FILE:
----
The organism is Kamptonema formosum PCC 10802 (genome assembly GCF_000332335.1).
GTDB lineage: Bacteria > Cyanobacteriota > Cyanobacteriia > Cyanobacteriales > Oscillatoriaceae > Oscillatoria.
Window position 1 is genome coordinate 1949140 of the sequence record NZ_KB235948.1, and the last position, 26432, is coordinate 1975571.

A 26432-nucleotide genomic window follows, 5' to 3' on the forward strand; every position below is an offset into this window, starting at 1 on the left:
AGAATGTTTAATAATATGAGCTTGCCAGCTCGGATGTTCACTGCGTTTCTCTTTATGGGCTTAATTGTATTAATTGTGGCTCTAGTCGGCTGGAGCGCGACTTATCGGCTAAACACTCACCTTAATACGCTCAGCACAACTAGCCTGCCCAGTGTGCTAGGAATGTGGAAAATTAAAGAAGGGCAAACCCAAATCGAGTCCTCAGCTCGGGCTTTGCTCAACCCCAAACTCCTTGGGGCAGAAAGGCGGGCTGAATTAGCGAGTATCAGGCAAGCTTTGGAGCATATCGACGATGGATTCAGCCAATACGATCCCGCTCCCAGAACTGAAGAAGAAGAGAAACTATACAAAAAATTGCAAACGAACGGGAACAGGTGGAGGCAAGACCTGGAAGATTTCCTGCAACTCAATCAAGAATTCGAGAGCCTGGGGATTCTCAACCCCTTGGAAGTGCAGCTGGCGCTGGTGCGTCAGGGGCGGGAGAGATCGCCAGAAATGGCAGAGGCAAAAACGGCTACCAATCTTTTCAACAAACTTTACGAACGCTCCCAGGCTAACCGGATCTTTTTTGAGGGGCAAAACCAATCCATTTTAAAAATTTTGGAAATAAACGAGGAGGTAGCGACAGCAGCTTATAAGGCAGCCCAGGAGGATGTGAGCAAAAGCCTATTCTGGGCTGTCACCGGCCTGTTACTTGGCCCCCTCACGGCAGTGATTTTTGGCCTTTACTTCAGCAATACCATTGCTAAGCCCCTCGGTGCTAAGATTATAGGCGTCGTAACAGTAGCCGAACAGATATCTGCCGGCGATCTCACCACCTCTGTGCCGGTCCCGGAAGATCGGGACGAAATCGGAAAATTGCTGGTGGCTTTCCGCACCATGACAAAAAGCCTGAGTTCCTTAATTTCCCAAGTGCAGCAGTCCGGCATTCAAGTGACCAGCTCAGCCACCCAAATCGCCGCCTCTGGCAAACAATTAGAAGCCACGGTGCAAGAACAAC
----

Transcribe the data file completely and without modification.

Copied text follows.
The organism is Kamptonema formosum PCC 10802 (genome assembly GCF_000332335.1).
GTDB lineage: Bacteria > Cyanobacteriota > Cyanobacteriia > Cyanobacteriales > Oscillatoriaceae > Oscillatoria.
Window position 1 is genome coordinate 1949140 of the sequence record NZ_KB235948.1, and the last position, 26432, is coordinate 1975571.

A 26432-nucleotide genomic window follows, 5' to 3' on the forward strand; every position below is an offset into this window, starting at 1 on the left:
AGAATGTTTAATAATATGAGCTTGCCAGCTCGGATGTTCACTGCGTTTCTCTTTATGGGCTTAATTGTATTAATTGTGGCTCTAGTCGGCTGGAGCGCGACTTATCGGCTAAACACTCACCTTAATACGCTCAGCACAACTAGCCTGCCCAGTGTGCTAGGAATGTGGAAAATTAAAGAAGGGCAAACCCAAATCGAGTCCTCAGCTCGGGCTTTGCTCAACCCCAAACTCCTTGGGGCAGAAAGGCGGGCTGAATTAGCGAGTATCAGGCAAGCTTTGGAGCATATCGACGATGGATTCAGCCAATACGATCCCGCTCCCAGAACTGAAGAAGAAGAGAAACTATACAAAAAATTGCAAACGAACGGGAACAGGTGGAGGCAAGACCTGGAAGATTTCCTGCAACTCAATCAAGAATTCGAGAGCCTGGGGATTCTCAACCCCTTGGAAGTGCAGCTGGCGCTGGTGCGTCAGGGGCGGGAGAGATCGCCAGAAATGGCAGAGGCAAAAACGGCTACCAATCTTTTCAACAAACTTTACGAACGCTCCCAGGCTAACCGGATCTTTTTTGAGGGGCAAAACCAATCCATTTTAAAAATTTTGGAAATAAACGAGGAGGTAGCGACAGCAGCTTATAAGGCAGCCCAGGAGGATGTGAGCAAAAGCCTATTCTGGGCTGTCACCGGCCTGTTACTTGGCCCCCTCACGGCAGTGATTTTTGGCCTTTACTTCAGCAATACCATTGCTAAGCCCCTCGGTGCTAAGATTATAGGCGTCGTAACAGTAGCCGAACAGATATCTGCCGGCGATCTCACCACCTCTGTGCCGGTCCCGGAAGATCGGGACGAAATCGGAAAATTGCTGGTGGCTTTCCGCACCATGACAAAAAGCCTGAGTTCCTTAATTTCCCAAGTGCAGCAGTCCGGCATTCAAGTGACCAGCTCAGCCACCCAAATCGCCGCCTCTGGCAAACAATTAGAAGCCACGGTGCAAGAACAAC